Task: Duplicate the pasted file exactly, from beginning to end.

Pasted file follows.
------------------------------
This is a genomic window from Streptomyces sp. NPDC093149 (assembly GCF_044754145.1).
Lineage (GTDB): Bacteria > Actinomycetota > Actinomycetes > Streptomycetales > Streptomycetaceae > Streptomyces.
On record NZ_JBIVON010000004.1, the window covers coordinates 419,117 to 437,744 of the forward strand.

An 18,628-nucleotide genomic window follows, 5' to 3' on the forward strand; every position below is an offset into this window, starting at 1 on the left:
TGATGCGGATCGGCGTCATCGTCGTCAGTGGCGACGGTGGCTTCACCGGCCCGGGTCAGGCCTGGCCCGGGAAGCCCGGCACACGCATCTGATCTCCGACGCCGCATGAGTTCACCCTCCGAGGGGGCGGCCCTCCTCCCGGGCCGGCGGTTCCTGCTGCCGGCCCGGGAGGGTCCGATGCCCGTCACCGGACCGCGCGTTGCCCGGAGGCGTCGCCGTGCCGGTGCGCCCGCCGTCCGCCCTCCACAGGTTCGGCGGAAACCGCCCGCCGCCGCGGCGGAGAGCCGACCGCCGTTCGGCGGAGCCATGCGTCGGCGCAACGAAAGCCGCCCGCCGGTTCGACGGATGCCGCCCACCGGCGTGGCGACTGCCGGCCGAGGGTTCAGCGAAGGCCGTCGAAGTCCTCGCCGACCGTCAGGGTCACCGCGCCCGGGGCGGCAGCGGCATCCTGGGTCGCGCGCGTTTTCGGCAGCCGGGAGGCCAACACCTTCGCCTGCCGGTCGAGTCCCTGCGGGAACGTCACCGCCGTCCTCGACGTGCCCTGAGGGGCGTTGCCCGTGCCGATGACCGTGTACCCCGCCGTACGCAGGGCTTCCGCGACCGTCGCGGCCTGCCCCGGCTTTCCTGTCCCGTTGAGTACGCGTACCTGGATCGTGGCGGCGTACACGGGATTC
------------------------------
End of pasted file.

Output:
This is a genomic window from Streptomyces sp. NPDC093149 (assembly GCF_044754145.1).
Lineage (GTDB): Bacteria > Actinomycetota > Actinomycetes > Streptomycetales > Streptomycetaceae > Streptomyces.
On record NZ_JBIVON010000004.1, the window covers coordinates 419,117 to 437,744 of the forward strand.

An 18,628-nucleotide genomic window follows, 5' to 3' on the forward strand; every position below is an offset into this window, starting at 1 on the left:
TGATGCGGATCGGCGTCATCGTCGTCAGTGGCGACGGTGGCTTCACCGGCCCGGGTCAGGCCTGGCCCGGGAAGCCCGGCACACGCATCTGATCTCCGACGCCGCATGAGTTCACCCTCCGAGGGGGCGGCCCTCCTCCCGGGCCGGCGGTTCCTGCTGCCGGCCCGGGAGGGTCCGATGCCCGTCACCGGACCGCGCGTTGCCCGGAGGCGTCGCCGTGCCGGTGCGCCCGCCGTCCGCCCTCCACAGGTTCGGCGGAAACCGCCCGCCGCCGCGGCGGAGAGCCGACCGCCGTTCGGCGGAGCCATGCGTCGGCGCAACGAAAGCCGCCCGCCGGTTCGACGGATGCCGCCCACCGGCGTGGCGACTGCCGGCCGAGGGTTCAGCGAAGGCCGTCGAAGTCCTCGCCGACCGTCAGGGTCACCGCGCCCGGGGCGGCAGCGGCATCCTGGGTCGCGCGCGTTTTCGGCAGCCGGGAGGCCAACACCTTCGCCTGCCGGTCGAGTCCCTGCGGGAACGTCACCGCCGTCCTCGACGTGCCCTGAGGGGCGTTGCCCGTGCCGATGACCGTGTACCCCGCCGTACGCAGGGCTTCCGCGACCGTCGCGGCCTGCCCCGGCTTTCCTGTCCCGTTGAGTACGCGTACCTGGATCGTGGCGGCGTACACGGGATTC